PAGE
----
| | |satisfaction or finding |resistance to the |affect the process |but there are |management’s |momentum for|
| | |ways to reduce costs, |change. Being |and the employees |occasions that |responsibility to |bigger |
| | |employees have experiences|proactive in |who manage the |changes just don’t |ensure that employees |changes are |
| | |that can benefit the |communications can |process. An |work as planned. |can implement change |what makes |
| | |change planning and |minimize resistance |effective timeline |When this is the |without obstacles and |employees |
| | |implementation process. |and make employees |will allow for all |case, management |resistance. |want to |
| | |Since employees are |feel like they are |new equipment, |should acknowledge |Unfortunately, |participate |
| | |typically closest to the |part of the process |supplies or |that it didn’t work |sometimes employees |in the |
| | |process, it is important | |training to take |and make adjustments|need to move on in |process. |
| | |that they understand the | |place before fully |until the desired |order to successfully | |
| | |why behind a change and | |implemented. |result is achieved. |implement a needed | |
| | |participate in creating | |Implementing | |change. | |
| | |the new process | |without a logical | | | |
| | | | |order can create | | | |
| | | | |frustration for | | | |
| | | | |those responsible. | | | |

The following timeline will give an estimated timeframe from the date of presentation to the hospital to the date of the go live.

|Jan-14 |Discussions with hospital regarding need for updated barcode system. |
|Feb-14 |Meetings with possible vendors. |
|Mar-14 |Present vendor information to hospital. |
|Jul-14 |Vendor chosen, bid sent to corporate for approval. |
|Aug-14 |Corporate approval. |
|Nov-14 |Signage posted and postmaster sent to staff for upcoming barcode transition. |
|Dec-14 |Installation begins. |
|Mar-15 |Staff training sessions begin. |
|May-15 |System go-live. |


There are three stages in the first phase of the implementation process. Needs assessment, strategic planning and steering committee.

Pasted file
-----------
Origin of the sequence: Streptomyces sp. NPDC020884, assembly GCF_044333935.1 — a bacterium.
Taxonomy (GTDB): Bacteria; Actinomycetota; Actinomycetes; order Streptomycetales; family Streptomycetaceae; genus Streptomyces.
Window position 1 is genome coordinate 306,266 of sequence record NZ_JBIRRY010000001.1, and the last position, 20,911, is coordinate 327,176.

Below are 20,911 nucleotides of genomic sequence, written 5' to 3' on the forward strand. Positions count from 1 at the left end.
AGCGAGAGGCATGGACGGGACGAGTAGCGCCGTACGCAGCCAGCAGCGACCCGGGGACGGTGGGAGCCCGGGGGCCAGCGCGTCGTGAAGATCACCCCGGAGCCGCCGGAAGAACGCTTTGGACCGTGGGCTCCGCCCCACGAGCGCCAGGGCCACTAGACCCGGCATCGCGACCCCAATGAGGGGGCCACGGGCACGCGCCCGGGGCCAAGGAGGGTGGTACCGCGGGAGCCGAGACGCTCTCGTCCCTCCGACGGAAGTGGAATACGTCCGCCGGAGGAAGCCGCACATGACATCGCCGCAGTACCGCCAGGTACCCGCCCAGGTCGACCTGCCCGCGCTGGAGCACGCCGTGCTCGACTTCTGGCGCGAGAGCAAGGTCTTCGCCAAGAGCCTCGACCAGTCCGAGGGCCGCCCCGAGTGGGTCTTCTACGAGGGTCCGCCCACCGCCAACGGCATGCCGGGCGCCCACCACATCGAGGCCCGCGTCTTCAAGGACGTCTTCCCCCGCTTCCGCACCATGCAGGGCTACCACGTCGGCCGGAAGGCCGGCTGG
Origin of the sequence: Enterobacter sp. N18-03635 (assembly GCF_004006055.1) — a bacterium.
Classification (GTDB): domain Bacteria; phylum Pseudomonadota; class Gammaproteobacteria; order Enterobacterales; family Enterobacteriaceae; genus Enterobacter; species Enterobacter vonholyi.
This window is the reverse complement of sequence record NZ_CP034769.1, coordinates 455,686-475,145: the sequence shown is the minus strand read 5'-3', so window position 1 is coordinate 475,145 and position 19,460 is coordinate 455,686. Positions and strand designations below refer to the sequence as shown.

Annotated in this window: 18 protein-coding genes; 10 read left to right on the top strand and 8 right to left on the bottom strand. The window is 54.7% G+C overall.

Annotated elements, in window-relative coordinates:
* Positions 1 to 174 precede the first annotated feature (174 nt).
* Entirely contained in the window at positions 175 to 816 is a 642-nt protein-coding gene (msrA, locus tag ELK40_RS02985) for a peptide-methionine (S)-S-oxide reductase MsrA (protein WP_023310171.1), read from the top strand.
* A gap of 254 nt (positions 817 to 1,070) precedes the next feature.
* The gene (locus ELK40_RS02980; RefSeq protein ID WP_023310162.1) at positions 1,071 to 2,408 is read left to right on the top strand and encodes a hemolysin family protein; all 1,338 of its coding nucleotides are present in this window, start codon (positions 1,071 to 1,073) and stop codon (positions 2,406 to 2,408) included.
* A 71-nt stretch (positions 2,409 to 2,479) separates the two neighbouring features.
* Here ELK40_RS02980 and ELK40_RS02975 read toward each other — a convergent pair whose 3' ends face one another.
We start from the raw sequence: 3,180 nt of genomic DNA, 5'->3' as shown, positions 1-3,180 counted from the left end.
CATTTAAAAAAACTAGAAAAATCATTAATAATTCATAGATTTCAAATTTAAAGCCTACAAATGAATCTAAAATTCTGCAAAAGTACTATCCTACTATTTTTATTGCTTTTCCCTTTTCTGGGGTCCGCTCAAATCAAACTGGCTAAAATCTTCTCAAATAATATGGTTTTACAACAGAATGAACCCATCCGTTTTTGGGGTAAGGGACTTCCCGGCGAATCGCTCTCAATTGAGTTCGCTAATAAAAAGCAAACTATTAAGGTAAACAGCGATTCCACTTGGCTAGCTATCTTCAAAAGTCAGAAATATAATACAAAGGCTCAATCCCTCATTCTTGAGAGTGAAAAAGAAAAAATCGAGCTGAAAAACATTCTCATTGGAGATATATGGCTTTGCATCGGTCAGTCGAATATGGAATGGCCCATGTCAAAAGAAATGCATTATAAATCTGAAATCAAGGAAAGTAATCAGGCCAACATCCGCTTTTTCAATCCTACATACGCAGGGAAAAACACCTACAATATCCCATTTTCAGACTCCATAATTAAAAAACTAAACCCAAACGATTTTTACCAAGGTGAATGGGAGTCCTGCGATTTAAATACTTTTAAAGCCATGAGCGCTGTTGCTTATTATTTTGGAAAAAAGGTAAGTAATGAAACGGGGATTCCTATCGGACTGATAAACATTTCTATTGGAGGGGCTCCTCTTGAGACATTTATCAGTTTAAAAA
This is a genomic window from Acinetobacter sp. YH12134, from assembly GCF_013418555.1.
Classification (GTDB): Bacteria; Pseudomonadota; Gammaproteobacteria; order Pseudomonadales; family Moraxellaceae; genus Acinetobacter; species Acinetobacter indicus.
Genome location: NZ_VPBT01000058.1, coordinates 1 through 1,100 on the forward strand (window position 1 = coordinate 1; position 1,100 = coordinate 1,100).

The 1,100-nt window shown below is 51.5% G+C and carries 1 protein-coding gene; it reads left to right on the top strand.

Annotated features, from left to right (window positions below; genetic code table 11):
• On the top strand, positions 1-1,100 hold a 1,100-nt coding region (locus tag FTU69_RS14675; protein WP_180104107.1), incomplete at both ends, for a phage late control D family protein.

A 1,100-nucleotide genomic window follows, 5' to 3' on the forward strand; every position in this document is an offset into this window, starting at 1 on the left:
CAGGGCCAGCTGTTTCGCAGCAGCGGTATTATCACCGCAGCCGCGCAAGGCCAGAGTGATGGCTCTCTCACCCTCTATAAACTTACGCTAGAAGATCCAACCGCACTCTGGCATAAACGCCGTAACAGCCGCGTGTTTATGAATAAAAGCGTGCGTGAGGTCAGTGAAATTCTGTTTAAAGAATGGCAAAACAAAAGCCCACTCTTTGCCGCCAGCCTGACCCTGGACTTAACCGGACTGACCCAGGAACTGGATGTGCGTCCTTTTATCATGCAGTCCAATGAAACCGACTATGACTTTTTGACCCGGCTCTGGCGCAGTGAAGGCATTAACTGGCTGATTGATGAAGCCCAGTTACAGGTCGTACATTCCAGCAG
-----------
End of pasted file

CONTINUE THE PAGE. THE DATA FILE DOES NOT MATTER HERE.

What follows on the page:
In the first stage, the needs assessment is defined by Hebda & Czar (2013) as, “The purpose of the needs assessment is to determine the gap between an organization’s current state and the overall needs of the organization with consideration to the strategic plan”. With the current process of paper MAR’s (Medication Administration Record) and the increase in medication errors, it would be beneficial to convert the current process to the barcode scanning. This will help ensure the correct patient is receiving the correct medication.

The second stage is choosing the steering committee. This is an instrumental part of the process. These members are who you will depend on to drive the project. Members of this committee should include consultants, nurses, pharmacy staff, clinicians, information technologist, a member from the biomedical department, and other essential staff decided by the project leader.

The final stage of the first phase is the strategic planning which is the process of determining what an organization’s mission is and the process it will take to get there. The goal is to reduce the amount of medication errors and in turn will help increase patient safety. These goals and objectives will layout how the mission will be accomplished.

Once a decision is made that a change is needed in the medication administration process, we will then proceed to phase two of the BCMA implementation process. The system selection criteria as stated by Hebda & Czar (2013) are as follows: the overall cost, which is how much it will cost to purchase the hardware, software and network. The cost to implement the change over and the support and cost to maintain the system. Next pick a vendor with a reputable reputation and that are well experienced and have knowledgeable consultants. Be sure to make sure the software features are easy to navigate and are user friendly along with them being able to provide the functions needed. Usability test can be done to clarify the requirements needed for the system. Also, be aware of the environmental issues, the energy consumption of equipment and the recycling and e-waste options once the equipment is outdated.